Inspector Javert, the incorruptible policeman in Victor Hugo’s Les Misérables, makes it his life’s work to track down Jean Valjean. For literature students, at least, Javert is the embodiment of relentless pursuit. It matters not what Valjean’s crime is: The man has broken the law and must be brought to justice. After a few chapters, we can’t even remember what Valjean’s crime was.
Could it happen in Minnesota? At least, could it happen in this country and in this century? Even if law enforcement does pursue a suspected criminal for decades, is an arrest still possible?
As we said in our Sept. 19 post, it depends on the crime. It also depends on which state the crime, or alleged crime, occurred in.
Homicide has no statute of limitations. If the evidence is there, the police can arrest someone for a murder committed 75 years ago. The police must abide by current laws and procedures that protect the detainee’s rights — for example, a Miranda warning would be required even if the crime was committed before the U.S. Supreme Court decided Miranda v. Arizona. Kidnapping has no statute of limitations, either.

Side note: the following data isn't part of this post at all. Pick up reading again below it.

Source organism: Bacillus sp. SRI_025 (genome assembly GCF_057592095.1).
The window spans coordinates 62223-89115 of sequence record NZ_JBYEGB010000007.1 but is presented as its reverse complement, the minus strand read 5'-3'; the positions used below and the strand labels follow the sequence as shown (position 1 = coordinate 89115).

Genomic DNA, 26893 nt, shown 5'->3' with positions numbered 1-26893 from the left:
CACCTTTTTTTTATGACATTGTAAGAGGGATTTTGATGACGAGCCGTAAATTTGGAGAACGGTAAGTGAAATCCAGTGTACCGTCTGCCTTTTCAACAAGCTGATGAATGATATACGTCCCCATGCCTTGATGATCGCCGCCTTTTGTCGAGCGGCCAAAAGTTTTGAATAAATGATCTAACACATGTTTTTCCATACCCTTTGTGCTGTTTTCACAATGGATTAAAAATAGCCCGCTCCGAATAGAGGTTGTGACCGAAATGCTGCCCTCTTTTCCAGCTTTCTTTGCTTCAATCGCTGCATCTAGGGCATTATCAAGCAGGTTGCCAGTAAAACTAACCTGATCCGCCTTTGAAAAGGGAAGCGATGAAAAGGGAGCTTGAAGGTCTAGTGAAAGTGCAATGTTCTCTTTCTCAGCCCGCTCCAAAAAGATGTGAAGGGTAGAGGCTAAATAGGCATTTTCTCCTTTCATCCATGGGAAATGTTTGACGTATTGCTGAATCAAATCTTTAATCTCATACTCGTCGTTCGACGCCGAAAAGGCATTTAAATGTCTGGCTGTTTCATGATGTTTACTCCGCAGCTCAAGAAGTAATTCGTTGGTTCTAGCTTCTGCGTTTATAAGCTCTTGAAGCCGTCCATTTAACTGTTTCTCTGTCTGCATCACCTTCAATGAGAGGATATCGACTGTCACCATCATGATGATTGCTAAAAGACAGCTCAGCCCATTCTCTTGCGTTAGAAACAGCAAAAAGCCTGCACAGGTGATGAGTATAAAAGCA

Nor do sex trafficking and labor trafficking if the victim was 17 years old or younger when the crime was committed. The limitation changes, though, if the victim of sex or labor trafficking was 18 years old or older. In that case, there must be an indictment or complaint filed within six years. Similar age rules apply to sex crimes: 17 or younger, charges must be filed within nine years or within three years after the offense is reported to authorities.
For sex crimes against victims age 18 or older, the rules change again — this time as a response to advances in DNA testing. If no DNA evidence is collected or preserved, the statute of limitations is nine years. With DNA evidence, there is no time limit.
White collar crimes like embezzlement have a five-year statute of limitations. Medical assistance fraud has a six-year statute. Crimes against property — theft, for example — have just a three-year statute.
If you have questions about your own situation, consider consulting with an experienced criminal defense attorney.
Source: Minnesota Statutes Annotated § 628.26 via WestlawNext